Can The Medication Baclofen Help Treat Cocaine Addiction?
There are currently no fully proven medication-based options available to help people addicted to cocaine recover in treatment programs. Researchers and doctors have devoted a considerable amount of time to addressing this lack by either searching for new options or adapting existing medications to treat cocaine addiction. In a study published in April 2014 in The Journal of Neuroscience, researchers from three U.S. institutions explored the potential role of a medication called baclofen (usually prescribed to ease certain forms of severe muscle spasming) in helping recovering cocaine addicts avoid experiencing a drug relapse.
Can Medication Help Cocaine Addiction?
Researchers across the U.S. are investigating the potential usefulness of a number of existing medications as treatments for people affected by cocaine addiction. Medications currently being studied directly in human beings include disulfiram (Antabuse), normally used in alcoholism treatment; modafinil (Provigil), typically used in the treatment of sleep apnea or narcolepsy; and topiramate (Topamax), normally used to control seizure activity and previously adapted for alcoholism treatment. The National Institute on Drug Abuse (NIDA) reports that the most consistent positive results have come from disulfiram. In addition to these adapted medications, some researchers are exploring the possibility of developing a cocaine vaccine that could prevent the drug from producing its characteristic mind-altering effects.
In the absence of proven medications, most cocaine treatment programs rely on behavioral therapies that achieve their beneficial effects by helping recovering addicts change the ways in which they think and react in the presence of internal and external cues associated with drug use. Common options here include cognitive behavioral therapy (CBT) and contingency management. In CBT, people recovering from cocaine addiction learn to identify the thoughts and emotions that support drug use, then go on to learn how to replace those thoughts and emotions with alternatives that don’t support the urge to use cocaine. Contingency management promotes basic program compliance and goal setting by financially or materially rewarding recovering addicts for following program rules and reaching important treatment milestones.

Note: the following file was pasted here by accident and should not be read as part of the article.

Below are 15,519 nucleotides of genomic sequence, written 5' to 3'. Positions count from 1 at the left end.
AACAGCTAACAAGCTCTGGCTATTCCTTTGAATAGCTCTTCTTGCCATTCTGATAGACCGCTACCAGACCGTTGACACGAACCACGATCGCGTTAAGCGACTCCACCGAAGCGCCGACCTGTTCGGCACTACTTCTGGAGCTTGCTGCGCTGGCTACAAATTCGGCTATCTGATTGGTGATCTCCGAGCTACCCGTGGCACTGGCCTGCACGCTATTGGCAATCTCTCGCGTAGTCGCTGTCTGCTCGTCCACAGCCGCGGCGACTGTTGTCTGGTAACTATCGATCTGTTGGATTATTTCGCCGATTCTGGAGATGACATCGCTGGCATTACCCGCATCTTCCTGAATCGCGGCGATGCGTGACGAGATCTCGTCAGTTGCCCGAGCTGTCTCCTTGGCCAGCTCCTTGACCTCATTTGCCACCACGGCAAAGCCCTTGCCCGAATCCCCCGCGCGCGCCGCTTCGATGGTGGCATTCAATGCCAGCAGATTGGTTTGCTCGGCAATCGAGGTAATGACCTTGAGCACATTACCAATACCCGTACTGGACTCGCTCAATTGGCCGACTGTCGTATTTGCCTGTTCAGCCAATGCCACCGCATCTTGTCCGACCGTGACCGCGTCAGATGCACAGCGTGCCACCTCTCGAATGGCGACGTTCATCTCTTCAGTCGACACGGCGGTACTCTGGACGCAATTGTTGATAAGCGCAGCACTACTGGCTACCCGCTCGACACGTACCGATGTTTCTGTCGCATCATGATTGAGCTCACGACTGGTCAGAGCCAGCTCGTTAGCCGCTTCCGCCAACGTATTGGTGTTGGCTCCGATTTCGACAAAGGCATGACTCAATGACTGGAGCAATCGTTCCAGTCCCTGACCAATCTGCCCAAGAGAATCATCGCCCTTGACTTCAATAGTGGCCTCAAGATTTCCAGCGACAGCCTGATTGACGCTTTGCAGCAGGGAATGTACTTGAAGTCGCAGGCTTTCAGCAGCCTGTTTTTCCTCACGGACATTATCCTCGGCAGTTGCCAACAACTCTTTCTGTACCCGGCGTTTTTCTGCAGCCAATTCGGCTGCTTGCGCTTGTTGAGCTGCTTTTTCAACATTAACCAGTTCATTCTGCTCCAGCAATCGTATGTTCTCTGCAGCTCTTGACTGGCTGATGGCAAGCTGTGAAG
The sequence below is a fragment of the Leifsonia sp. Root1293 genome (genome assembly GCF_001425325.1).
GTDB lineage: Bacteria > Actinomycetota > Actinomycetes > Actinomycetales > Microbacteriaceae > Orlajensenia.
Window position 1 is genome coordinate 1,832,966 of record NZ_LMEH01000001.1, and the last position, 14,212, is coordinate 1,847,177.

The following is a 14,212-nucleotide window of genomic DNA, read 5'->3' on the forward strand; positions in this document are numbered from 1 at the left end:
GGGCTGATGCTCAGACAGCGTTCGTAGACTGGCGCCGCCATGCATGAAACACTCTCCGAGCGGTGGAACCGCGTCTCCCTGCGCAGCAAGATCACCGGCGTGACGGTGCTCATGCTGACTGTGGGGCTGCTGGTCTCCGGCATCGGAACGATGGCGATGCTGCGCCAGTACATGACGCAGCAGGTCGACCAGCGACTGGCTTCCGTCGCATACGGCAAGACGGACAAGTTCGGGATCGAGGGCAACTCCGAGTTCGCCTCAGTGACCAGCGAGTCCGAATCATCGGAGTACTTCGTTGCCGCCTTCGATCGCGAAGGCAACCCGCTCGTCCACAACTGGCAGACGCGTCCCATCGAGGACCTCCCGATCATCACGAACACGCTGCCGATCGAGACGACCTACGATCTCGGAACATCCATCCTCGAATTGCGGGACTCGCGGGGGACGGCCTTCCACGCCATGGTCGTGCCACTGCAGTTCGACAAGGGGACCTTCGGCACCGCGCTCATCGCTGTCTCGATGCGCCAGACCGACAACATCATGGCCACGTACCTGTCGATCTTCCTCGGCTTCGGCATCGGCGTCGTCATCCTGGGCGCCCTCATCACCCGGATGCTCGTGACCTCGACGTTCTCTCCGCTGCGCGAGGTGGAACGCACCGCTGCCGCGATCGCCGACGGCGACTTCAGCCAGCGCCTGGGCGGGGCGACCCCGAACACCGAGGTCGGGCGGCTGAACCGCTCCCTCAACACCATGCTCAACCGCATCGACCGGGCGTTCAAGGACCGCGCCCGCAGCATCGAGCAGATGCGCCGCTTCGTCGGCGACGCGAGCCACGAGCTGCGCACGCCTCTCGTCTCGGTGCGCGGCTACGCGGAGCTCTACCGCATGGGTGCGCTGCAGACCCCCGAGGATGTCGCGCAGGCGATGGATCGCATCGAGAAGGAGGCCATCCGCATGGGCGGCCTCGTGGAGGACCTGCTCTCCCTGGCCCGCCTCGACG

What Is Baclofen?
Baclofen is a chemical relative of a substance that occurs naturally inside the brain. In the treatment of severe muscle spasms, it produces its beneficial effects by slowing down the rate of nerve cell activity in the spinal cord (which, along with the brain, forms the central nervous system). Specific ailments improved by this slowdown include multiple sclerosis and certain spinal cord problems that trigger contractions in the body’s skeletal muscles. Baclofen is widely available as a generic, unbranded medication and comes in tablet form.
Usefulness In Preventing Relapses
Current scientific evidence indicates that, even after extended periods of drug-free living, a recovering cocaine addict can experience chemical reactions in the brain that trigger drug cravings in the presence of internal or external cues previously associated with drug intake. In the face of these cravings, many people in recovery relapse back into drug use. In the study published in The Journal of Neuroscience, researchers from the University of Pennsylvania, Wake Forest University and the Veterans Administration explored the usefulness of baclofen in preventing the chemical changes in the brain that support cravings and relapse. During the study, 23 men addicted to cocaine received either doses of baclofen or a placebo designed to mimic the medication’s appearance. These men ranged in age from 18 to 55.
One week into the study, the researchers used modern scanning technology to examine the participants’ real-time changes in brain function while they viewed cocaine-related imagery at a pace too rapid to register in conscious awareness. Effectively, these rapidly presented images recreated the types of subliminal drug cues that can trigger drug intake in both active users and recovering addicts. When they compared the brain reactions of the baclofen users to the reactions of other study participants, researchers found that the baclofen users showed a substantially lower level of activity in the brain areas responsible for triggering pleasurable sensations and increasing motivation. Normally, increased activity in these areas helps drive the urge to use more drugs.
Based on their findings, the authors of the study published in The Journal of Neuroscience believe that baclofen can help block the subliminal drug-using cues that support the onset of relapse in people recovering from cocaine addiction. However, their work did not include clinical testing of the medication’s ability to prevent drug cravings and relapse in real-world conditions. They point toward a need for further research to investigate baclofen’s effectiveness in such conditions.
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